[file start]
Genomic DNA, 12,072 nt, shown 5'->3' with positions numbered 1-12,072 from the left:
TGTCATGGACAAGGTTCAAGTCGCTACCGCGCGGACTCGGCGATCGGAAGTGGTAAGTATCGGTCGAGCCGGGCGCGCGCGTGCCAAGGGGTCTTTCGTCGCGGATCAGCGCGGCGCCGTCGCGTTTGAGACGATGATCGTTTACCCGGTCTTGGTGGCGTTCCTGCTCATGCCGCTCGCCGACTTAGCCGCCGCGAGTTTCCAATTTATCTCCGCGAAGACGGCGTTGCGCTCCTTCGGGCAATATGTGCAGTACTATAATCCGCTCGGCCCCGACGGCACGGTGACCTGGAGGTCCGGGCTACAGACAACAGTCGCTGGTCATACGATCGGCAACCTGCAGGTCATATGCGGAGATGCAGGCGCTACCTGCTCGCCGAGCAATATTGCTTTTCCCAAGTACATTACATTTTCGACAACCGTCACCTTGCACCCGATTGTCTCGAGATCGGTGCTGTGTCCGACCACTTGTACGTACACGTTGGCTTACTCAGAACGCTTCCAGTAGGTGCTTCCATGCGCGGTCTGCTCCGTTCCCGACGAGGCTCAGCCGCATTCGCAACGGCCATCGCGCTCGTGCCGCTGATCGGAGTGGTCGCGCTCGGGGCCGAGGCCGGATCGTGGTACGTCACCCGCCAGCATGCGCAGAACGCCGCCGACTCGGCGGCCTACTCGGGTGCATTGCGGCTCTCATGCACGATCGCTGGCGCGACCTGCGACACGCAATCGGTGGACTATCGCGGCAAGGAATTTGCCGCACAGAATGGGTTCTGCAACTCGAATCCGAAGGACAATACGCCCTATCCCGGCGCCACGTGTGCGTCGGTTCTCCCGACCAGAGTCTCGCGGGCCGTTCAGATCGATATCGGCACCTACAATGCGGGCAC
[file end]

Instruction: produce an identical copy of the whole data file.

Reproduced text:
Genomic DNA, 12,072 nt, shown 5'->3' with positions numbered 1-12,072 from the left:
TGTCATGGACAAGGTTCAAGTCGCTACCGCGCGGACTCGGCGATCGGAAGTGGTAAGTATCGGTCGAGCCGGGCGCGCGCGTGCCAAGGGGTCTTTCGTCGCGGATCAGCGCGGCGCCGTCGCGTTTGAGACGATGATCGTTTACCCGGTCTTGGTGGCGTTCCTGCTCATGCCGCTCGCCGACTTAGCCGCCGCGAGTTTCCAATTTATCTCCGCGAAGACGGCGTTGCGCTCCTTCGGGCAATATGTGCAGTACTATAATCCGCTCGGCCCCGACGGCACGGTGACCTGGAGGTCCGGGCTACAGACAACAGTCGCTGGTCATACGATCGGCAACCTGCAGGTCATATGCGGAGATGCAGGCGCTACCTGCTCGCCGAGCAATATTGCTTTTCCCAAGTACATTACATTTTCGACAACCGTCACCTTGCACCCGATTGTCTCGAGATCGGTGCTGTGTCCGACCACTTGTACGTACACGTTGGCTTACTCAGAACGCTTCCAGTAGGTGCTTCCATGCGCGGTCTGCTCCGTTCCCGACGAGGCTCAGCCGCATTCGCAACGGCCATCGCGCTCGTGCCGCTGATCGGAGTGGTCGCGCTCGGGGCCGAGGCCGGATCGTGGTACGTCACCCGCCAGCATGCGCAGAACGCCGCCGACTCGGCGGCCTACTCGGGTGCATTGCGGCTCTCATGCACGATCGCTGGCGCGACCTGCGACACGCAATCGGTGGACTATCGCGGCAAGGAATTTGCCGCACAGAATGGGTTCTGCAACTCGAATCCGAAGGACAATACGCCCTATCCCGGCGCCACGTGTGCGTCGGTTCTCCCGACCAGAGTCTCGCGGGCCGTTCAGATCGATATCGGCACCTACAATGCGGGCAC